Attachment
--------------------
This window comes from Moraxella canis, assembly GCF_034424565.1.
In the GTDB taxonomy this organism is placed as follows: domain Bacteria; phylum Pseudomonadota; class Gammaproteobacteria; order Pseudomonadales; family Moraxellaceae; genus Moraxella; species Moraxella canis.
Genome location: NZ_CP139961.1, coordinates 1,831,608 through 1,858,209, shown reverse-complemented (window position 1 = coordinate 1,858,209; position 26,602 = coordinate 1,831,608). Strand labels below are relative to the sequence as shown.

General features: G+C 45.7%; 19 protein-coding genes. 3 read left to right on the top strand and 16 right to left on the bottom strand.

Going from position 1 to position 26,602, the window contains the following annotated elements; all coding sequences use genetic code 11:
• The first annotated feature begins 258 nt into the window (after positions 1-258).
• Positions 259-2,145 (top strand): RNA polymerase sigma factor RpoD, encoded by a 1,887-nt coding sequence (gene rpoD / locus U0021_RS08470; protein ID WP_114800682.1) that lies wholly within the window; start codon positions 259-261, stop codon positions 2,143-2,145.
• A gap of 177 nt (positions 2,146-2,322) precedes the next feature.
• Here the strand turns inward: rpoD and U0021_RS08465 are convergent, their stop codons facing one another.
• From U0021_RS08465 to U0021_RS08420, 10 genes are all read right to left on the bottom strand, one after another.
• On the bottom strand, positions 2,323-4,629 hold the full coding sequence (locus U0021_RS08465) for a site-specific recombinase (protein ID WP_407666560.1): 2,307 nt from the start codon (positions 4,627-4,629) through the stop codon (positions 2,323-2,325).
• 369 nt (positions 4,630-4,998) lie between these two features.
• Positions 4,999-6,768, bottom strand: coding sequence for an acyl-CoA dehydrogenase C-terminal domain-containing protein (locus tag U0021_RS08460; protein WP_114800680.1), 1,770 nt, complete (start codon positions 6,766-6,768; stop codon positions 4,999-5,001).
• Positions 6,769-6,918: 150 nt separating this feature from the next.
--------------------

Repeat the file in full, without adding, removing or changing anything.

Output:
This window comes from Moraxella canis, assembly GCF_034424565.1.
In the GTDB taxonomy this organism is placed as follows: domain Bacteria; phylum Pseudomonadota; class Gammaproteobacteria; order Pseudomonadales; family Moraxellaceae; genus Moraxella; species Moraxella canis.
Genome location: NZ_CP139961.1, coordinates 1,831,608 through 1,858,209, shown reverse-complemented (window position 1 = coordinate 1,858,209; position 26,602 = coordinate 1,831,608). Strand labels below are relative to the sequence as shown.

General features: G+C 45.7%; 19 protein-coding genes. 3 read left to right on the top strand and 16 right to left on the bottom strand.

Going from position 1 to position 26,602, the window contains the following annotated elements; all coding sequences use genetic code 11:
• The first annotated feature begins 258 nt into the window (after positions 1-258).
• Positions 259-2,145 (top strand): RNA polymerase sigma factor RpoD, encoded by a 1,887-nt coding sequence (gene rpoD / locus U0021_RS08470; protein ID WP_114800682.1) that lies wholly within the window; start codon positions 259-261, stop codon positions 2,143-2,145.
• A gap of 177 nt (positions 2,146-2,322) precedes the next feature.
• Here the strand turns inward: rpoD and U0021_RS08465 are convergent, their stop codons facing one another.
• From U0021_RS08465 to U0021_RS08420, 10 genes are all read right to left on the bottom strand, one after another.
• On the bottom strand, positions 2,323-4,629 hold the full coding sequence (locus U0021_RS08465) for a site-specific recombinase (protein ID WP_407666560.1): 2,307 nt from the start codon (positions 4,627-4,629) through the stop codon (positions 2,323-2,325).
• 369 nt (positions 4,630-4,998) lie between these two features.
• Positions 4,999-6,768, bottom strand: coding sequence for an acyl-CoA dehydrogenase C-terminal domain-containing protein (locus tag U0021_RS08460; protein WP_114800680.1), 1,770 nt, complete (start codon positions 6,766-6,768; stop codon positions 4,999-5,001).
• Positions 6,769-6,918: 150 nt separating this feature from the next.